I find this most notable in the first act, where Alita awakens with a new body and familiarises herself with the world around her. In the movie, we stay with her as she learns to control her body, wanders the city and makes friends. This is effective at endearing us to her so that when the action and suffering starts, we care about what happens to her. In the anime however, she wakes up and has no adjustment period. It skips over the first act character development. Furthermore, the movie’s take ingrains within us that she is a cyborg, whereas anime Alita just feels like a regular girl, which is rather important as a core theme is an exploration of what it means to be human.
The anime’s real focus is on the action and main events from the first half of the manga (the movie covers almost the same portion of story, though expanded upon). And when it comes to action, the anime delivers gory goodness. There are several brutal scenes.
Surprisingly, the movie doesn’t tone the violence down as much as one would imagine. Tearing the arms off a machine gets you a lower age rating than if they were flesh, so there’s plenty of brutality to go around. There is even one scene involving a severed head that is more unsettling in the movie than in the anime. I am surprised by some of the things they got away with.
The main plot events are similar across the manga, anime, and movie. The manga will of course have the most detail, but the movie isn’t short on story. It doesn’t feel like a time lapse of a longer story, unlike much of the anime.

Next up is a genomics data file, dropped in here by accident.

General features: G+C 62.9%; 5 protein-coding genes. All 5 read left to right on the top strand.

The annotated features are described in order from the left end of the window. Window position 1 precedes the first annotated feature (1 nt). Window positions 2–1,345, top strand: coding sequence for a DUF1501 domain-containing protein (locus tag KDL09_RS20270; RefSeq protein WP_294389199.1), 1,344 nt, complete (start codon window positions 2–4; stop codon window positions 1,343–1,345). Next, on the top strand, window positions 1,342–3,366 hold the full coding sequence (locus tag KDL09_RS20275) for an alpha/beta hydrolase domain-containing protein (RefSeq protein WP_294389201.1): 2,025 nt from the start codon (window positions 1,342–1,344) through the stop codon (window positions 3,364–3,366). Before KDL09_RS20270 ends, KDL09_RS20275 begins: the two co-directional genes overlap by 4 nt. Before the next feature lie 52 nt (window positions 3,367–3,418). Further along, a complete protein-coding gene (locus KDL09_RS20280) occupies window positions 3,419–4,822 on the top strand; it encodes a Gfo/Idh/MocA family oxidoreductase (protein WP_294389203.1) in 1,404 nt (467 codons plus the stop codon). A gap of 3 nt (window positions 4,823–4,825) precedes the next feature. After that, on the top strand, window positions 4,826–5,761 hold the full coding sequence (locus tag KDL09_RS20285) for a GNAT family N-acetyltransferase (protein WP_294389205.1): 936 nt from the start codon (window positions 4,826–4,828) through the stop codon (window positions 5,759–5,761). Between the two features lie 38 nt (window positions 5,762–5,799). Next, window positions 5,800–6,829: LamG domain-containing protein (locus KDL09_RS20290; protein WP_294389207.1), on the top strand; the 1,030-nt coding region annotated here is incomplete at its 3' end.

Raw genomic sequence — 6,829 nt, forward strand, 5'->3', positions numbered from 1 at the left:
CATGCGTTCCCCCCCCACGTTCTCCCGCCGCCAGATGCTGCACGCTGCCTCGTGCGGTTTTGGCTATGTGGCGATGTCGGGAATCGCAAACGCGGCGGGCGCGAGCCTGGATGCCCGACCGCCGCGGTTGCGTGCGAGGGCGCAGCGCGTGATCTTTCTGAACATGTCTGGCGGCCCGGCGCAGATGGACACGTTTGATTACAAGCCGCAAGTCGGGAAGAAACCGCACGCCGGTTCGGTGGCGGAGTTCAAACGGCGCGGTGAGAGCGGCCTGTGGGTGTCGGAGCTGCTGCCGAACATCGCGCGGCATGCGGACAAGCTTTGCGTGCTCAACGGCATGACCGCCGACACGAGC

I enjoy the story of Alita: Battle Angel. It has an endearing protagonist, some nasty villains, good exploration of theme, and a few turns I didn’t expect it to take. I greatly appreciate a story that claims it lives in a brutal world and delivers on that promise by making characters vulnerable at all times.
Something interesting I learnt after the fact was that the character of Chiren was a creation for the anime, which the movie took and expanded upon further. She is Dr Ido’s ex-wife (works as a cyberphysician like him) and a villain willing to do whatever it takes to return to the city in the sky for the elite. She is a good addition in giving more to Ido’s personal story. And she’s involved in two of the most disturbing scenes in the movie, which I won’t give away here.
A significant element of the movie and manga that is absent in the anime is the fictional sport of motorball. Imagine high-speed rollerblade racing mixed with basketball where anything goes, including shattering opponents to pieces. As long as your head survives, you can comeback back next time. Alita discovers an early passion for the sport thanks to the film’s love interest and it continues to play an important role throughout. The movie brings the visceral sport to life.
Lastly, I want to talk of the visuals. All three versions look great. Though the film version has more colour and visual variety, all versions paint a harsh world full of details. I am a huge cyberpunk fan and setting alone can often make or break my interest. The setting was the best of all elements in the movie for me. It’s rich with life and society. One gets a sense of how people would live in such a place, of how things work in this world. The bounty hunters (called “hunter-warriors”) in particular are great representations of the city with their rough personalities, rough morals, and equally rough cyborg bodies. They also generate good action in all mediums.